The Labor Question

Performed by William Jennings Bryan
Recorded July 21, 1908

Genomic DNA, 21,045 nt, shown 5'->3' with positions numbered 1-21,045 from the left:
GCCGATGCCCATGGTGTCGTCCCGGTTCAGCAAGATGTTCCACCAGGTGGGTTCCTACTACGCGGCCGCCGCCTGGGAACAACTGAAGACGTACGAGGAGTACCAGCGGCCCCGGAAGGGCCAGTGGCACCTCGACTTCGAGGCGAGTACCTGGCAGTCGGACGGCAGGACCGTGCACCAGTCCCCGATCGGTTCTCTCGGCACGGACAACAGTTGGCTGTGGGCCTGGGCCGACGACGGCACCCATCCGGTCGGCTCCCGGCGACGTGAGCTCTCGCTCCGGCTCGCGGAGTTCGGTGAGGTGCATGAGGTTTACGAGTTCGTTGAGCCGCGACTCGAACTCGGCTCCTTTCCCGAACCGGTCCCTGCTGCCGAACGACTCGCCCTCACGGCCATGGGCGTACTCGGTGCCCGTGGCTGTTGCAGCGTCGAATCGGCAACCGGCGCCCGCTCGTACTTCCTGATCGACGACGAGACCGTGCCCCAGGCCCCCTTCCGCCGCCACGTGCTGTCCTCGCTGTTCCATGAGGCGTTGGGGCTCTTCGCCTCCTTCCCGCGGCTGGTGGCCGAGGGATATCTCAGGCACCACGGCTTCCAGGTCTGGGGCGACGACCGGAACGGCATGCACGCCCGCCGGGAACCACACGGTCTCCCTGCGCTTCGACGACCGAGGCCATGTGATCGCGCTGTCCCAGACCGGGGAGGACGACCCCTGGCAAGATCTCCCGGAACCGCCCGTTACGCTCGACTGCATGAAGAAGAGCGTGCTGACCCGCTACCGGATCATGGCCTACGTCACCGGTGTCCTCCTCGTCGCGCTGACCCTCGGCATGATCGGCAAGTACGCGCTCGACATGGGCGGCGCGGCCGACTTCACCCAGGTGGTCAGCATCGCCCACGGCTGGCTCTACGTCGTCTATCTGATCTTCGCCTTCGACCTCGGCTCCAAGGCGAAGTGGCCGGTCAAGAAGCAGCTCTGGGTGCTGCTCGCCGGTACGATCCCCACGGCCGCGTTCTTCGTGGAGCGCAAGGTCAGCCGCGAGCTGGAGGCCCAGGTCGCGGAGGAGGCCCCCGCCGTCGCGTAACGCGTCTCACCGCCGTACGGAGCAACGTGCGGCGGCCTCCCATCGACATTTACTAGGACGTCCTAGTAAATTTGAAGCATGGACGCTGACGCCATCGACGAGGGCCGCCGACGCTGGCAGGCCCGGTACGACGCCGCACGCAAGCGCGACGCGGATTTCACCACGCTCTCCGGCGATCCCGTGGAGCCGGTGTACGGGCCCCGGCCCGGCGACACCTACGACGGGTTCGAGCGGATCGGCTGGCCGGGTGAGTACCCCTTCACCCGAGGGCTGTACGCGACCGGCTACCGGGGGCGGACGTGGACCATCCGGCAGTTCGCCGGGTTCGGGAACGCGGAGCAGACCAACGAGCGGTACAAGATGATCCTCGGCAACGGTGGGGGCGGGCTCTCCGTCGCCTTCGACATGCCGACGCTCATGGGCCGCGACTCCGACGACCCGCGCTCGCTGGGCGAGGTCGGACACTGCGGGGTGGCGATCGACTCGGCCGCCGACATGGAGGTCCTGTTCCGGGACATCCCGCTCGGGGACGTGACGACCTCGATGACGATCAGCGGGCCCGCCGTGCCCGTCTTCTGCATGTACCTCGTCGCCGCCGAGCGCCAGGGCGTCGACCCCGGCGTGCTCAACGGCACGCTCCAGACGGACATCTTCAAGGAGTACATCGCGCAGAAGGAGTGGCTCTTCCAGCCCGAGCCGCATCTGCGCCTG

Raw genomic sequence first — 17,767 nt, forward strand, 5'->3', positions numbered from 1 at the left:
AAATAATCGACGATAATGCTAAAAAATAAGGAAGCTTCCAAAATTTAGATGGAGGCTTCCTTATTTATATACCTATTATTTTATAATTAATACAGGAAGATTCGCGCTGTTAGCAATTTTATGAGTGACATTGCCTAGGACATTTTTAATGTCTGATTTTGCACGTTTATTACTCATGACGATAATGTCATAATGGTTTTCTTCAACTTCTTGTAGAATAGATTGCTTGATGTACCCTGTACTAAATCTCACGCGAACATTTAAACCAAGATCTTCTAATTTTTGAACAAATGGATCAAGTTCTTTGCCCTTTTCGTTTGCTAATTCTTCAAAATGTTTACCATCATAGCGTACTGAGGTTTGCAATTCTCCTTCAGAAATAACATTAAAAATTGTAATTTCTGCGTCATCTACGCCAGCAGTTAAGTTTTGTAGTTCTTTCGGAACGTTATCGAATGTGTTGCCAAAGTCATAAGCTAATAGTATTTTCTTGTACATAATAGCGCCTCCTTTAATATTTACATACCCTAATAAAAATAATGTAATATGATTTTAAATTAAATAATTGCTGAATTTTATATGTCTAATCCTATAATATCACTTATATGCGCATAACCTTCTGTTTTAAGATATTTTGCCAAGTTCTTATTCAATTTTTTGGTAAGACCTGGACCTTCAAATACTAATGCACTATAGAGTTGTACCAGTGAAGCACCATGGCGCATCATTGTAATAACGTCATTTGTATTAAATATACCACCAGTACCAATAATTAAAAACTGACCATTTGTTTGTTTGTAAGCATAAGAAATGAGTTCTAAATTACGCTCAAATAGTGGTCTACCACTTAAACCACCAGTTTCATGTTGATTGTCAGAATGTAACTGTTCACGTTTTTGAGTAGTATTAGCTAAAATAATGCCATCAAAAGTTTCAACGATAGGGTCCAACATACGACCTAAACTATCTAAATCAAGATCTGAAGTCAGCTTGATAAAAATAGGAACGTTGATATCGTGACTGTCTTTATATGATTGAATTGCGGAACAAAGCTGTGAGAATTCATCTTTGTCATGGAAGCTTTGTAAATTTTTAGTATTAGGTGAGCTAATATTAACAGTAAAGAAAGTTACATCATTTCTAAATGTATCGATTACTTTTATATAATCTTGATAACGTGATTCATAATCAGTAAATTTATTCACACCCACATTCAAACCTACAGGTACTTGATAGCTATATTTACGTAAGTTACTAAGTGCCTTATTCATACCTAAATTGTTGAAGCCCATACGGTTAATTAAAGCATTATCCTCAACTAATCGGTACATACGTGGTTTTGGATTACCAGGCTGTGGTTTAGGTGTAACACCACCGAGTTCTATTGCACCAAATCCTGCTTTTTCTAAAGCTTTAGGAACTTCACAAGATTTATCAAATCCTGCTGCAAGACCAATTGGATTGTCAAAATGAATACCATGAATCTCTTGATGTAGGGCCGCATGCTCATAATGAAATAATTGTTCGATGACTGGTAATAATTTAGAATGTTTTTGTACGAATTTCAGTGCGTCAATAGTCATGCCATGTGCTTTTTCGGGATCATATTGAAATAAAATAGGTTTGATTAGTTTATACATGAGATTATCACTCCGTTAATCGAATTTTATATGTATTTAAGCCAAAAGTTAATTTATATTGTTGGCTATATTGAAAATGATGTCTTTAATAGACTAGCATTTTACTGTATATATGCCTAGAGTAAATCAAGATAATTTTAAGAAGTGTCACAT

The wage earners constitute so large a proportion of our population that all political and economic questions effect them, but there are certain questions in which they feel a special interest. They’re interested, for instance, in an eight-hour day, and the Democratic platform declares in favor of eight-hour day on all government work. The laboring men are also interested in the Employers Liability Act, and the Democratic platform endorses this measure. The antitrust law has been so construed as to apply to labor organizations, but the distinction between an association of laboring men or farmers, or other citizens organized for mutual benefit -- and industrial combinations known as trusts, is so clear that the two subjects ought to be treated separately. And the Democratic platform puts the party on record against legislation which passes labor organizations with illegal combinations in restraint of trade. One of the most acute questions affecting labor is that which involves the issue of the written injunction. The Republican leaders have attempted to raise a false issue and have accused the laboring men of lack of respect for the courts. They do injustice to the wage earners. There is no lack of respect for the courts and there is no thought of interfering with the legitimate use of the written injunction. Courts, however, are creatures of law and it is their province to interpret the laws which the people make. Experience has shown the necessity for a modification of the law relating to injunction, and the Democratic party favors the enactment of a measure which passed the United States Senate 12 years ago, but which a Republican Congress has ever since refused to enact. This measure gives to the accused the right of trial by jury when the alleged contempt was not committed in the presence of the court. The demand for a jury trial in such cases is not revolutionary. It is simply a demand that those who are known as wage earners shall be given the protection always accorded to persons who are tried in a criminal court. The Democratic platform also insists that injunction should not be issued in industrial dispute in cases where the injunction would not lie if no industrial disputes were involved. In other words, the wage earner should not be discriminated against, and the industrial dispute itself should not be a sufficient cause for the issuance of an injunction. Before an injunction is issued in an industrial dispute, the conditions ought to be such as to justify the writ of injunction if there were no disputes between employer and employee. Our platform goes a step further and declares in favor of a Department of Labor with a cabinet officer at its head. This is but a reiteration of the position taken by the party in 1900, and who will say that the laborers of the country are not entitled representation at the President’s council table. They have so large a part in the production of the nations wealth in time of peace, and they are so prompt to offer their services in time of war, that no one should begrudge them a spokesman in the President’s cabinet.